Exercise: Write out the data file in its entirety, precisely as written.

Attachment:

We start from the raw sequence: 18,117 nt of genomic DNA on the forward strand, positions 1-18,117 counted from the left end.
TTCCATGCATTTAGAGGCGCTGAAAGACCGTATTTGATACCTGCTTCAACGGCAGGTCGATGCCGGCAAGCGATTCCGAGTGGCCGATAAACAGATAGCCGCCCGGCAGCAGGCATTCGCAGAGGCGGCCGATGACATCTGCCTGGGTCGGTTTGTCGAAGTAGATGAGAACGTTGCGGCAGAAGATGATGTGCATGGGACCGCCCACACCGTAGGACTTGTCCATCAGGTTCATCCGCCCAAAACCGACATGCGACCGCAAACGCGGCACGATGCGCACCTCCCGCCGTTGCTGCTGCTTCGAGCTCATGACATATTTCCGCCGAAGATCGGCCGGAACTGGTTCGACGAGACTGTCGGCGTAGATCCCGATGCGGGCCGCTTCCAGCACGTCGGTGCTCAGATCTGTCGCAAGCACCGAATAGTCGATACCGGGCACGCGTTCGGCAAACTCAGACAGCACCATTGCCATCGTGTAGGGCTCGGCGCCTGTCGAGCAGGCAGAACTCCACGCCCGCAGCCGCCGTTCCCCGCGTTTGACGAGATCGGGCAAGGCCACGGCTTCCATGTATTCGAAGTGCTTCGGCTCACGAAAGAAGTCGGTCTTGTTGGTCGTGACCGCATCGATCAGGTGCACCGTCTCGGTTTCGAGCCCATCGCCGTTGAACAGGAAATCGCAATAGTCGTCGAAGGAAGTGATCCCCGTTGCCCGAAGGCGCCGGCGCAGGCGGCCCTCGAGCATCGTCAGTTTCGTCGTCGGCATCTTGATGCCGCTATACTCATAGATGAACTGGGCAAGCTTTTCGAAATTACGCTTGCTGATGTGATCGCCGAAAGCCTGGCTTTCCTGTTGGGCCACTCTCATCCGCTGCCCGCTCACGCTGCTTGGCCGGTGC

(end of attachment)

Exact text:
We start from the raw sequence: 18,117 nt of genomic DNA on the forward strand, positions 1-18,117 counted from the left end.
TTCCATGCATTTAGAGGCGCTGAAAGACCGTATTTGATACCTGCTTCAACGGCAGGTCGATGCCGGCAAGCGATTCCGAGTGGCCGATAAACAGATAGCCGCCCGGCAGCAGGCATTCGCAGAGGCGGCCGATGACATCTGCCTGGGTCGGTTTGTCGAAGTAGATGAGAACGTTGCGGCAGAAGATGATGTGCATGGGACCGCCCACACCGTAGGACTTGTCCATCAGGTTCATCCGCCCAAAACCGACATGCGACCGCAAACGCGGCACGATGCGCACCTCCCGCCGTTGCTGCTGCTTCGAGCTCATGACATATTTCCGCCGAAGATCGGCCGGAACTGGTTCGACGAGACTGTCGGCGTAGATCCCGATGCGGGCCGCTTCCAGCACGTCGGTGCTCAGATCTGTCGCAAGCACCGAATAGTCGATACCGGGCACGCGTTCGGCAAACTCAGACAGCACCATTGCCATCGTGTAGGGCTCGGCGCCTGTCGAGCAGGCAGAACTCCACGCCCGCAGCCGCCGTTCCCCGCGTTTGACGAGATCGGGCAAGGCCACGGCTTCCATGTATTCGAAGTGCTTCGGCTCACGAAAGAAGTCGGTCTTGTTGGTCGTGACCGCATCGATCAGGTGCACCGTCTCGGTTTCGAGCCCATCGCCGTTGAACAGGAAATCGCAATAGTCGTCGAAGGAAGTGATCCCCGTTGCCCGAAGGCGCCGGCGCAGGCGGCCCTCGAGCATCGTCAGTTTCGTCGTCGGCATCTTGATGCCGCTATACTCATAGATGAACTGGGCAAGCTTTTCGAAATTACGCTTGCTGATGTGATCGCCGAAAGCCTGGCTTTCCTGTTGGGCCACTCTCATCCGCTGCCCGCTCACGCTGCTTGGCCGGTGC